Tag Archives: christian writer

Power in the Hands of Church Dudes – Godly Men Rock!

Godly men rock

Their locker room prattle may not hold you spellbound, but it will not insult. Godly men. The ones that do the next right thing. Fathers, husbands, grampas, brothers, sons, grandsons, friends, even strangers. Powerful men who unknowingly serve as an antidote for a menagerie of hurts. Godly Men Rock

I love the men of my church. The church dudes. Through them I have witnessed healing, straight from God’s heart. Strong men who use their strengths for good. Heroes to those who witness their kindness, like… Godly Men Rock

The brow beaten widow, who lives with hurtful words. A lurking, haunting inheritance.

The invisible, fatherless son shadowed in a hoody, desperate for attention, acceptance…words imagined from a caring dad.

The guy, in the back pew, face cradled in palms who believes he’s less than. Godly Men Rock

The twenty-something beauty with a history of predator beaus.

The mother whose grown son, no longer calls.

The recovering alcoholic who’s burned all bridges leading anywhere else, but here.

And so on. People hurt by men from the past, present and the potential future. Godly Men Rock

Before I go on, here’s my disclaimer: Godly Men Rock

You might find a lone turkey in the woods, but the gang is hanging at the turkey farm.  Likewise, it’s more likely to find a healthy flock of good men at church. Just saying. You’re welcome to put on your Elmer Fudd hat and hunt elsewhere. Also, I’m aware of men in churches who do more harm than good. Sadly, they have power as well. But they are not whom I choose to celebrate.

As I was saying… Godly Men Rockromans 5:4 character

Kind men… good men… hold mighty tools in their righteous hands. When they give time to a lonely child, speak softly to a down- trodden woman, or place a gentle arm around their wife’s shoulders. When they fix the widow’s fence, stand up for a bullied boy, or encourage the shy to shine. When they lift hands to praise and bend knees to pray. Even when they tell a goofy joke, laugh like goons, and repeat. 1 Corinthians 16:13 Be courageous

I’m watching. You’re watching. And if we’ve been hurt by past ill-examples of good character, we experience healing.  I know I do. They’re not the men we avoid on the corner, or the internet, or the big mouths spouting demeaning tales. They are different, set apart, special. Not just on Sundays, but 24/7.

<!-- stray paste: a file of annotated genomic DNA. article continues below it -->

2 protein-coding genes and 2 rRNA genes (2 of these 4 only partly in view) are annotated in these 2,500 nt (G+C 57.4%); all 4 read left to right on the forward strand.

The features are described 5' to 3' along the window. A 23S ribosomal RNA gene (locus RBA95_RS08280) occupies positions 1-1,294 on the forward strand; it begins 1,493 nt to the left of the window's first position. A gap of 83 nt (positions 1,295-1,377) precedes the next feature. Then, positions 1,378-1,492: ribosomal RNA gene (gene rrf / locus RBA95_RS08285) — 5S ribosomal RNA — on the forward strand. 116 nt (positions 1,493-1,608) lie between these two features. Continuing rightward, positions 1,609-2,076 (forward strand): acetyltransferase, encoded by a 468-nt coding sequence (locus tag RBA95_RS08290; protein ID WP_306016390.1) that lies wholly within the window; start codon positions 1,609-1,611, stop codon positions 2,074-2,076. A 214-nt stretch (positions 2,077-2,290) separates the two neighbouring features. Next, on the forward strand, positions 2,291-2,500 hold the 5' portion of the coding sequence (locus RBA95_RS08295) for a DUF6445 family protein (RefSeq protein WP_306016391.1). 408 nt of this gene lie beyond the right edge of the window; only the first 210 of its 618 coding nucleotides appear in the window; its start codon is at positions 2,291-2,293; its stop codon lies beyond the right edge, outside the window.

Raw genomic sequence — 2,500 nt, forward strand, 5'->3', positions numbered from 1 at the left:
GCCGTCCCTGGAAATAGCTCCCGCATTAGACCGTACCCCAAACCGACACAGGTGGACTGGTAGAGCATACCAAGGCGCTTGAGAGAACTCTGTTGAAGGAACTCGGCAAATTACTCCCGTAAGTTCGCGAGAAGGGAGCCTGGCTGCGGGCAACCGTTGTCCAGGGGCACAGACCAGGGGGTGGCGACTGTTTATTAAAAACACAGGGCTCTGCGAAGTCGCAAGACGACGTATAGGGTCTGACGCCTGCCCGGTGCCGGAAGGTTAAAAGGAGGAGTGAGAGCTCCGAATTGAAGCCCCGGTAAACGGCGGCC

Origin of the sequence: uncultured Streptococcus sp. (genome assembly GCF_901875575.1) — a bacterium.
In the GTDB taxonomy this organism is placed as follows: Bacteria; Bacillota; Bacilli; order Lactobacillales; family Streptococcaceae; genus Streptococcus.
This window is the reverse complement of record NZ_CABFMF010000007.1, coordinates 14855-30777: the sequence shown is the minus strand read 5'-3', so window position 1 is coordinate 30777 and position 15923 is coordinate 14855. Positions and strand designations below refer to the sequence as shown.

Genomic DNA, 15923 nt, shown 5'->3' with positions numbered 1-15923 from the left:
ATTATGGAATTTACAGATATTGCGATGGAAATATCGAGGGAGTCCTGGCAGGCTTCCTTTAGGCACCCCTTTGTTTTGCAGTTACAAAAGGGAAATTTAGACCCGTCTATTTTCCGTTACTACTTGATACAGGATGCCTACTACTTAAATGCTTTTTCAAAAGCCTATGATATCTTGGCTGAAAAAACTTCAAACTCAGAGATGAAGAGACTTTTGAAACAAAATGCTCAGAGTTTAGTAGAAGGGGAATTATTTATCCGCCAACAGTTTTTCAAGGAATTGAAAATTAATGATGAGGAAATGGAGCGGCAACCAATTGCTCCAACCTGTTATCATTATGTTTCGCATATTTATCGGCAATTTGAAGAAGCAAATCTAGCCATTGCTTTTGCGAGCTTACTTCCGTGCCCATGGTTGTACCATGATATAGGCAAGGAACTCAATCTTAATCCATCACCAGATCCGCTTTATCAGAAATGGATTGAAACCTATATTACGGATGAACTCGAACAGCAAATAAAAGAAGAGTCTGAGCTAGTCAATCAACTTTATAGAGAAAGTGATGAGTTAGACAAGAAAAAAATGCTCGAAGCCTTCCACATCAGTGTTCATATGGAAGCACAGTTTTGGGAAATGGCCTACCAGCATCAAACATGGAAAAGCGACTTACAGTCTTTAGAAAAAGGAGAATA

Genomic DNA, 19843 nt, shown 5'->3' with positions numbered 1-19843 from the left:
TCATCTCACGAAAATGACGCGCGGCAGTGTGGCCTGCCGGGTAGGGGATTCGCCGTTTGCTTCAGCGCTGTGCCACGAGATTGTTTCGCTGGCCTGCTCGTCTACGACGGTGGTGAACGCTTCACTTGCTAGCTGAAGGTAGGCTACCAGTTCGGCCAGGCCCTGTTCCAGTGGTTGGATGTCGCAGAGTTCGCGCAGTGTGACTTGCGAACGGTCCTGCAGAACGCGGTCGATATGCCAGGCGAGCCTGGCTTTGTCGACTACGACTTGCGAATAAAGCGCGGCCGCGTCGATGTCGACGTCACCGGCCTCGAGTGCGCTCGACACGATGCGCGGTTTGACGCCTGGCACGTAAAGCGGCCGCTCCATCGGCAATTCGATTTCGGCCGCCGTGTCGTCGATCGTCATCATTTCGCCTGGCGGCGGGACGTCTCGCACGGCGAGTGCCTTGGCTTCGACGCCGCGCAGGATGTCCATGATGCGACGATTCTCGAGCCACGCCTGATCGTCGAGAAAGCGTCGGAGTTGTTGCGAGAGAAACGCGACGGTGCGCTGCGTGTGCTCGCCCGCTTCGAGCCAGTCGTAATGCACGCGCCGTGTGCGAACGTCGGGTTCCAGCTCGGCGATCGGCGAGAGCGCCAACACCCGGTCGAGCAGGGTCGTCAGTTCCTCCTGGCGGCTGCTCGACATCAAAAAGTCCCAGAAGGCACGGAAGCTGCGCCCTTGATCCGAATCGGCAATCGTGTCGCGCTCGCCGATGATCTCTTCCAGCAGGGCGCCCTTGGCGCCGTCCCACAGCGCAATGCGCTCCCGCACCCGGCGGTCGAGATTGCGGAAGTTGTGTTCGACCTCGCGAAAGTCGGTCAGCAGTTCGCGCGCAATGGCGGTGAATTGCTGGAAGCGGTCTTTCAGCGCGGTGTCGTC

A few months back I wrote “The Ladies who Church,” determining, church is a verb. I realize now, men “church” as well. They are action figures with Bibles instead of capes. In closing I ask that you tell a good man in your circle how  much you appreciate their character. These men deserve our praise.

Church Ladies… Hot Flashes and Faith

Hey You… Mountain….Move! I’m Armed with a Mustard Seed

moutain lake mustard seed  Remember those carefree childhood days? No worry. No fear. Just un-obliterated delight and adventure? mustard seed

I don’t.

As long as I can remember, my closet had a boogie man and something lay waiting, with raspy breath, under my bed. mustard seed

Its name is Anxiety. Continue reading Hey You… Mountain….Move! I’m Armed with a Mustard Seed

How to Live with a Writer – 5 Tips Guaranteed to Make Life Easier

How to Live with a Writer

First I apologize for stalling on the blog. I miss my readers. I hope you’ve missed the stories as well. When the end of our book waved encouragement, it was like sending a marble down the track, racing through the obstacles to the finish. Trust me, had I stopped to write a blog, it would have been a wordy resentment as to how I had to take time away from finishing the book. In the meantime, my dearest husband suggested (after much whining) that he write a blog for me. With that said:  I introduce a very special guest blogger – husband, Sandy Palmer. Obviously, I did not choose the topic. How to Live with a Writer

As long as I can remember, I have loved reading. Still do, whether magazines, (read cover to cover), a daily newspaper, or at least one book. But writing? I suck at it!  Any class I’ve taken involving writing, was painful, and book reports, unless given orally, received unremarkable grades. I’ve never been partial to one type of book; i.e. novel, sci-fi, thriller, mystery, etc. Likewise, I’ve never had a favorite author, at least not until twenty-five years ago, when I met Deb, my wife to be.  She was finishing her college degree in Print Journalism.  From the start, I enjoyed anything she wrote, as she had a way with words, capturing what was important, pertinent, what needed said. How to Live with a Writer